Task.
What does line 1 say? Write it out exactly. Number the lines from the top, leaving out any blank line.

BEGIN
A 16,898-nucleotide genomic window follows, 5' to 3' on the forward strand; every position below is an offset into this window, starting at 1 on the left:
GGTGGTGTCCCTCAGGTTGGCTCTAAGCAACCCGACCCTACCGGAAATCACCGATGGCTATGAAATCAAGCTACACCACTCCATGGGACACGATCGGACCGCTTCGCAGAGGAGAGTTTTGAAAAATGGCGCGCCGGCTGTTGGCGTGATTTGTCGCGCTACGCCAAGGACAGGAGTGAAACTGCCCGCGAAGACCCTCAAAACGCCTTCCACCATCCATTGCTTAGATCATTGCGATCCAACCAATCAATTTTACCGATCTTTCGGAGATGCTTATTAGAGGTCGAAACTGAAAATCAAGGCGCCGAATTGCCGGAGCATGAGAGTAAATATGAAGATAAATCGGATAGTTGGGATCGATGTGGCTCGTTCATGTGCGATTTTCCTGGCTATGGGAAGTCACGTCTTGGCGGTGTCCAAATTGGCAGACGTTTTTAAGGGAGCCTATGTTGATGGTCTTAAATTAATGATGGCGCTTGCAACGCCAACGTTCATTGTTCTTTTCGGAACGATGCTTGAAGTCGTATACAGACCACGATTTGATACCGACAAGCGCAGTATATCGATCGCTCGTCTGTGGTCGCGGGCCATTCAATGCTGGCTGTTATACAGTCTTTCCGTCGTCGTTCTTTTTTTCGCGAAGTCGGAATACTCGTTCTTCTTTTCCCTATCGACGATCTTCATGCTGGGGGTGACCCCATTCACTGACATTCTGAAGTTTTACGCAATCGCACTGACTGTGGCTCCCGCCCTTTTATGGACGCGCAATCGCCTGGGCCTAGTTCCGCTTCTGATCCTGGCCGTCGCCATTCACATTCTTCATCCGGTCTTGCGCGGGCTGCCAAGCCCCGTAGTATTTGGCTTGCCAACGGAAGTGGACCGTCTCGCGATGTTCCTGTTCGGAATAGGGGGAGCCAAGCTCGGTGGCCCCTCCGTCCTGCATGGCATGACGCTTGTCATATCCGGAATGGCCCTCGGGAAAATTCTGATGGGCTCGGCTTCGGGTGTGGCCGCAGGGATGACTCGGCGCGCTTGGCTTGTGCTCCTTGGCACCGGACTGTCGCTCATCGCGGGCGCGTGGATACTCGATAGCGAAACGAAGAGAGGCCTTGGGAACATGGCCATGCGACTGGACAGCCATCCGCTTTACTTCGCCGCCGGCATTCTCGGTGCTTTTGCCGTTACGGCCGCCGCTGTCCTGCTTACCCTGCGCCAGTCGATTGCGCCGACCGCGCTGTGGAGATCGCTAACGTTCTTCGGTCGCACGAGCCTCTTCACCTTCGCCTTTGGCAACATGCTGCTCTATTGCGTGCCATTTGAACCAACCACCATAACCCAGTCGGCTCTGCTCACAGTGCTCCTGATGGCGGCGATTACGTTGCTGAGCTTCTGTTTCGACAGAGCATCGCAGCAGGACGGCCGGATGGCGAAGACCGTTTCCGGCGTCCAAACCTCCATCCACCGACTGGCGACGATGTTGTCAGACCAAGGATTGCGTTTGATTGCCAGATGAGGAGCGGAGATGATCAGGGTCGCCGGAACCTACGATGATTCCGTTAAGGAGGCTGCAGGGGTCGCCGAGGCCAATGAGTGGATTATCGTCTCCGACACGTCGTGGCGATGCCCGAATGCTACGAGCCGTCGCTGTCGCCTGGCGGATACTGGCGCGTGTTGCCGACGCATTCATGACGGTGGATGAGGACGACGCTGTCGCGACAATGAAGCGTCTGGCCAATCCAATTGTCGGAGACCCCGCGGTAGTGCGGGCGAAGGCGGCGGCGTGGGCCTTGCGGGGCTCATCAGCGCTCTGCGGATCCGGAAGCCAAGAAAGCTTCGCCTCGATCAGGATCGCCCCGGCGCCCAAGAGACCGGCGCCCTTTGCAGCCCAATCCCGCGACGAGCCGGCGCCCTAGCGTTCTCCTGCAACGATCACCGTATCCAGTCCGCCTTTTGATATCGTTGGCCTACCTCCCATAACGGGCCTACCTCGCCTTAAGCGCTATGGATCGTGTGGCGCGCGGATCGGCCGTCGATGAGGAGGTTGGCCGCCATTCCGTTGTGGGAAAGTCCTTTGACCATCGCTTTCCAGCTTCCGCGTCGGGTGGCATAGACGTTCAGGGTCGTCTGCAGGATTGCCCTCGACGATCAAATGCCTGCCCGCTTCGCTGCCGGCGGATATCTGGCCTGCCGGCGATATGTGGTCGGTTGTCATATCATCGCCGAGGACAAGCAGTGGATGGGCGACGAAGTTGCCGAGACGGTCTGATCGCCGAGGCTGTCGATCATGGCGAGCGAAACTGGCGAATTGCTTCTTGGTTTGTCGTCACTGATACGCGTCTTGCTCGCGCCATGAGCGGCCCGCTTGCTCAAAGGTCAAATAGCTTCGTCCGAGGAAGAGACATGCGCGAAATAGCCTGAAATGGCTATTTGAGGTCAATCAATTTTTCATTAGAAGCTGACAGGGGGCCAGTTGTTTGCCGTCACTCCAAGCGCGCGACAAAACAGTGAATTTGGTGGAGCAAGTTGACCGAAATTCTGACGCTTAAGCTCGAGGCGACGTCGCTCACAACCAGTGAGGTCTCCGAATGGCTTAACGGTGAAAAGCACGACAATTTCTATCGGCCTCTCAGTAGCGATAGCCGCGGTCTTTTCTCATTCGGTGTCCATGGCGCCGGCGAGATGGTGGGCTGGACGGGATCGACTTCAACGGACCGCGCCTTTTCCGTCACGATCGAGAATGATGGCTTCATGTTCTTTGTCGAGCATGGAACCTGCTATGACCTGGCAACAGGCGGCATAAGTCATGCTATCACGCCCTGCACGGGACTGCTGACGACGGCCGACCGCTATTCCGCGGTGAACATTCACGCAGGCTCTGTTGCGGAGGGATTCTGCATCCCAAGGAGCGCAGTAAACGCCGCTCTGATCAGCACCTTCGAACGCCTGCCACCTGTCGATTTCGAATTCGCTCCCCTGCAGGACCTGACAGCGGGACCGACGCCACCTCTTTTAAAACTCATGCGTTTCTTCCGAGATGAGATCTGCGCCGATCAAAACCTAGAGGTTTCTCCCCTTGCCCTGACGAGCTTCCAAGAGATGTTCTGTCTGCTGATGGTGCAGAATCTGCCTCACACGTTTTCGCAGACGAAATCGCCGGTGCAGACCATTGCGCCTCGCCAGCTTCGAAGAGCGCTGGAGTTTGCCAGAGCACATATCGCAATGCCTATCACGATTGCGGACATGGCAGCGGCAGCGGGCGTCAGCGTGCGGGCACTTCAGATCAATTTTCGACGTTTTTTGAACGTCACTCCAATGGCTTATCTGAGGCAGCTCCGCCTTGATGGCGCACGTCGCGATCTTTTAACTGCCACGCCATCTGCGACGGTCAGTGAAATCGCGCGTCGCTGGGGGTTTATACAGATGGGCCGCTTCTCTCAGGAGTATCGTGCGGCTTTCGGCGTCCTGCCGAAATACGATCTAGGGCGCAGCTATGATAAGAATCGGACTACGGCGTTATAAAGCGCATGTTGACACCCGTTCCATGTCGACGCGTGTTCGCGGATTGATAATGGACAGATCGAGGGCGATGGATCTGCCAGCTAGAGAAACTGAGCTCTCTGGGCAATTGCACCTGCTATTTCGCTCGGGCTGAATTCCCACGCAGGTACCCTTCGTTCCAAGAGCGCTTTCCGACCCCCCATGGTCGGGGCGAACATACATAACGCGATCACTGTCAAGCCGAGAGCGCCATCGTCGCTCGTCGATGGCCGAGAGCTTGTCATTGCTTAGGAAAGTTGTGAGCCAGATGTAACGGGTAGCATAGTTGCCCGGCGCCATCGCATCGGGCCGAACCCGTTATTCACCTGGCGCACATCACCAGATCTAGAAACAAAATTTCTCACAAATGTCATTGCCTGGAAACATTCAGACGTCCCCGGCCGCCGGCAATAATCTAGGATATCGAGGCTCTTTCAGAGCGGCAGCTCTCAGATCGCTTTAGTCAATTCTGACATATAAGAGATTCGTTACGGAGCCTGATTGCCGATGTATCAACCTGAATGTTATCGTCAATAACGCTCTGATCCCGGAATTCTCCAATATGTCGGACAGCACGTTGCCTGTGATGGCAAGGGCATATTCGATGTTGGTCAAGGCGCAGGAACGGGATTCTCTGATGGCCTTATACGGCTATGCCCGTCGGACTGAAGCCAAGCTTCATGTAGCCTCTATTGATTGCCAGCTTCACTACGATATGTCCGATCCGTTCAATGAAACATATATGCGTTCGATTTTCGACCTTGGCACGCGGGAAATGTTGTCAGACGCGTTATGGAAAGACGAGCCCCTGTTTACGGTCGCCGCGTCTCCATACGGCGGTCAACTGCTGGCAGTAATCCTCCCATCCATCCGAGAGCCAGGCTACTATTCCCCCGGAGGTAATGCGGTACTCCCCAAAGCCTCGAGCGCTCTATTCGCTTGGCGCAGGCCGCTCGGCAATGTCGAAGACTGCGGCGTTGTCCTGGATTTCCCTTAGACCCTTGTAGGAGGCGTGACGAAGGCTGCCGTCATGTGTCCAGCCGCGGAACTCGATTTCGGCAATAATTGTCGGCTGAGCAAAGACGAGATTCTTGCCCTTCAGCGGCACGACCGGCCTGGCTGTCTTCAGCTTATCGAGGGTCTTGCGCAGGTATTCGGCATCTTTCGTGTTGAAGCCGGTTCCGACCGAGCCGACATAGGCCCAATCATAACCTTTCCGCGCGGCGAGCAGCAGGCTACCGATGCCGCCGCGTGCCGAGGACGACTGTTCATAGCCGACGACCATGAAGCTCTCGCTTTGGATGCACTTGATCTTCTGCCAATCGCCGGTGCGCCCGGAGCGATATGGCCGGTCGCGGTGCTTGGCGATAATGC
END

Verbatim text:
A 16,898-nucleotide genomic window follows, 5' to 3' on the forward strand; every position below is an offset into this window, starting at 1 on the left: